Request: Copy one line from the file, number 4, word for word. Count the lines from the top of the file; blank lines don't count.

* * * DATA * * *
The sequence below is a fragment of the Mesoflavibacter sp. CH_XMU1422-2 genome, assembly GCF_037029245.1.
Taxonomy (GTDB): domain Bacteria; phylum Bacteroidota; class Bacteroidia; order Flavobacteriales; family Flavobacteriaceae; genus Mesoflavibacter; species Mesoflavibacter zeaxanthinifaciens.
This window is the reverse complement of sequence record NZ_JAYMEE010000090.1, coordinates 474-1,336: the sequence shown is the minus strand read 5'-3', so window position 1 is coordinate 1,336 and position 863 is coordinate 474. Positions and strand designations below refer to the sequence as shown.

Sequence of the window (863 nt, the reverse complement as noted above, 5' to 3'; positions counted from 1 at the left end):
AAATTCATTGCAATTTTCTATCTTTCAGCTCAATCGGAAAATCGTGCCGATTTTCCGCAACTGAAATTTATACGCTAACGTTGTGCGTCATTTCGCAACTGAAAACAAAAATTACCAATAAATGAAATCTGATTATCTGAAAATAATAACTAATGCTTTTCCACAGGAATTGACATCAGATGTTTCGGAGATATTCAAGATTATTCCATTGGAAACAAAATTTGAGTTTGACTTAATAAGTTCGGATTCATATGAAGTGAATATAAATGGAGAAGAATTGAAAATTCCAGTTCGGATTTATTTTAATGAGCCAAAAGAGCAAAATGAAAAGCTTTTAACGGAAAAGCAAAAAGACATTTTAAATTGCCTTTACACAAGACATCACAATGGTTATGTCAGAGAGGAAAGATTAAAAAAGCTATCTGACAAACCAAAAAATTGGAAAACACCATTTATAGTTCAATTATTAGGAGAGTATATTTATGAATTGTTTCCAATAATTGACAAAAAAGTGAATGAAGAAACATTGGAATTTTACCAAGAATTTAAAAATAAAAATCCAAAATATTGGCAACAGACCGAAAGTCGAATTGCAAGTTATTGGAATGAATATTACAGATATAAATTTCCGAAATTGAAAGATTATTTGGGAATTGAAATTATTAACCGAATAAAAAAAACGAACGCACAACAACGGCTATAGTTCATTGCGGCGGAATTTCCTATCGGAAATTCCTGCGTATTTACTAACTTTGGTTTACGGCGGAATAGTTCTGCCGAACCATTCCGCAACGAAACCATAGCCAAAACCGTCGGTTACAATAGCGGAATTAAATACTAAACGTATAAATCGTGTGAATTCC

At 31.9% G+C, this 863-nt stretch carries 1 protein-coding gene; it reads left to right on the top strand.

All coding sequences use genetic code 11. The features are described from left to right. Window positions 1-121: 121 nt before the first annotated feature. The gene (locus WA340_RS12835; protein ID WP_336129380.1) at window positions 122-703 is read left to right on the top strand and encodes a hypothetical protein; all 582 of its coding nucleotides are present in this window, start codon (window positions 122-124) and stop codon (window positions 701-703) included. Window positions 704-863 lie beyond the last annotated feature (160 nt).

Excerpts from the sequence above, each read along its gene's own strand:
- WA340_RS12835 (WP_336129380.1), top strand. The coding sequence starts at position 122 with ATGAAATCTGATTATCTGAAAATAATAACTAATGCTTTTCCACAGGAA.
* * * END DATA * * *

Sequence of the window (863 nt, the reverse complement as noted above, 5' to 3'; positions counted from 1 at the left end):